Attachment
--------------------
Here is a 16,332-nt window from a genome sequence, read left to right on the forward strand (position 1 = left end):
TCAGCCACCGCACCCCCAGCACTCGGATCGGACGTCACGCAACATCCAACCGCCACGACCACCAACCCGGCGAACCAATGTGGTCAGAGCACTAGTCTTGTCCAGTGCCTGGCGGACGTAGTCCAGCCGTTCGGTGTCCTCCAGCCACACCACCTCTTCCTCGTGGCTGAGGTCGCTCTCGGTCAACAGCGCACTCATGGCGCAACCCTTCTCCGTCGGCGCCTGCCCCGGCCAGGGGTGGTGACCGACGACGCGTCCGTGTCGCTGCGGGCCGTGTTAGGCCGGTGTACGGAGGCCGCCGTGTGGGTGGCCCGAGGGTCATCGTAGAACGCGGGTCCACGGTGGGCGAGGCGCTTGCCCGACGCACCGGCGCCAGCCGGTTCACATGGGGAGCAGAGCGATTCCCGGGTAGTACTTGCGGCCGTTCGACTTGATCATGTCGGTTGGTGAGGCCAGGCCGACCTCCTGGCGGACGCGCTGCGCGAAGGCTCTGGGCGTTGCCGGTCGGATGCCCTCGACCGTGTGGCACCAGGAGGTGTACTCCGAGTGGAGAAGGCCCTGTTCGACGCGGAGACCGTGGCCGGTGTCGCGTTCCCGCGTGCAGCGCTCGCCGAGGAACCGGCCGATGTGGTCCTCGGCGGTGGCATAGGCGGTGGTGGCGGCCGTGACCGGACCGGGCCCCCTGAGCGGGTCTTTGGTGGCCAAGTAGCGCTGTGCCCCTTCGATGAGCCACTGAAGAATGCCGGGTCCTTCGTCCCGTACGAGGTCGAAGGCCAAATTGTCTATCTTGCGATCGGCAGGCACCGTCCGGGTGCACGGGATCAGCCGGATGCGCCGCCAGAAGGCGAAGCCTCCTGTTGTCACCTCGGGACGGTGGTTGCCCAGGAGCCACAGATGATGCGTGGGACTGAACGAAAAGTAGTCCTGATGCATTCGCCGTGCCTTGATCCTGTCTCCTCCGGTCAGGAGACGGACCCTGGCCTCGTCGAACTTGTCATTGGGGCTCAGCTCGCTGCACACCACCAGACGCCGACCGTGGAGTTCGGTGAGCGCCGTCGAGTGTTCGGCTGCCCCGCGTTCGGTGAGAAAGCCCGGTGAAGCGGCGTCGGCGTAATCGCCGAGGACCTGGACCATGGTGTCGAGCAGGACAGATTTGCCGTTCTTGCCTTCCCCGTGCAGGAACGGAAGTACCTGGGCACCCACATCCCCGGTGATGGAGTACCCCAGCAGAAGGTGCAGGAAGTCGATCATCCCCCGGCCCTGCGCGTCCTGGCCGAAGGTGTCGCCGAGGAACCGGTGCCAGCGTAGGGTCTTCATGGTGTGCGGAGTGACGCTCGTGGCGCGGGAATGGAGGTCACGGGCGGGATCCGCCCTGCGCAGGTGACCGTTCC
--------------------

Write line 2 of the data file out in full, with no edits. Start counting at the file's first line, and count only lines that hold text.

TCAGCCACCGCACCCCCAGCACTCGGATCGGACGTCACGCAACATCCAACCGCCACGACCACCAACCCGGCGAACCAATGTGGTCAGAGCACTAGTCTTGTCCAGTGCCTGGCGGACGTAGTCCAGCCGTTCGGTGTCCTCCAGCCACACCACCTCTTCCTCGTGGCTGAGGTCGCTCTCGGTCAACAGCGCACTCATGGCGCAACCCTTCTCCGTCGGCGCCTGCCCCGGCCAGGGGTGGTGACCGACGACGCGTCCGTGTCGCTGCGGGCCGTGTTAGGCCGGTGTACGGAGGCCGCCGTGTGGGTGGCCCGAGGGTCATCGTAGAACGCGGGTCCACGGTGGGCGAGGCGCTTGCCCGACGCACCGGCGCCAGCCGGTTCACATGGGGAGCAGAGCGATTCCCGGGTAGTACTTGCGGCCGTTCGACTTGATCATGTCGGTTGGTGAGGCCAGGCCGACCTCCTGGCGGACGCGCTGCGCGAAGGCTCTGGGCGTTGCCGGTCGGATGCCCTCGACCGTGTGGCACCAGGAGGTGTACTCCGAGTGGAGAAGGCCCTGTTCGACGCGGAGACCGTGGCCGGTGTCGCGTTCCCGCGTGCAGCGCTCGCCGAGGAACCGGCCGATGTGGTCCTCGGCGGTGGCATAGGCGGTGGTGGCGGCCGTGACCGGACCGGGCCCCCTGAGCGGGTCTTTGGTGGCCAAGTAGCGCTGTGCCCCTTCGATGAGCCACTGAAGAATGCCGGGTCCTTCGTCCCGTACGAGGTCGAAGGCCAAATTGTCTATCTTGCGATCGGCAGGCACCGTCCGGGTGCACGGGATCAGCCGGATGCGCCGCCAGAAGGCGAAGCCTCCTGTTGTCACCTCGGGACGGTGGTTGCCCAGGAGCCACAGATGATGCGTGGGACTGAACGAAAAGTAGTCCTGATGCATTCGCCGTGCCTTGATCCTGTCTCCTCCGGTCAGGAGACGGACCCTGGCCTCGTCGAACTTGTCATTGGGGCTCAGCTCGCTGCACACCACCAGACGCCGACCGTGGAGTTCGGTGAGCGCCGTCGAGTGTTCGGCTGCCCCGCGTTCGGTGAGAAAGCCCGGTGAAGCGGCGTCGGCGTAATCGCCGAGGACCTGGACCATGGTGTCGAGCAGGACAGATTTGCCGTTCTTGCCTTCCCCGTGCAGGAACGGAAGTACCTGGGCACCCACATCCCCGGTGATGGAGTACCCCAGCAGAAGGTGCAGGAAGTCGATCATCCCCCGGCCCTGCGCGTCCTGGCCGAAGGTGTCGCCGAGGAACCGGTGCCAGCGTAGGGTCTTCATGGTGTGCGGAGTGACGCTCGTGGCGCGGGAATGGAGGTCACGGGCGGGATCCGCCCTGCGCAGGTGACCGTTCC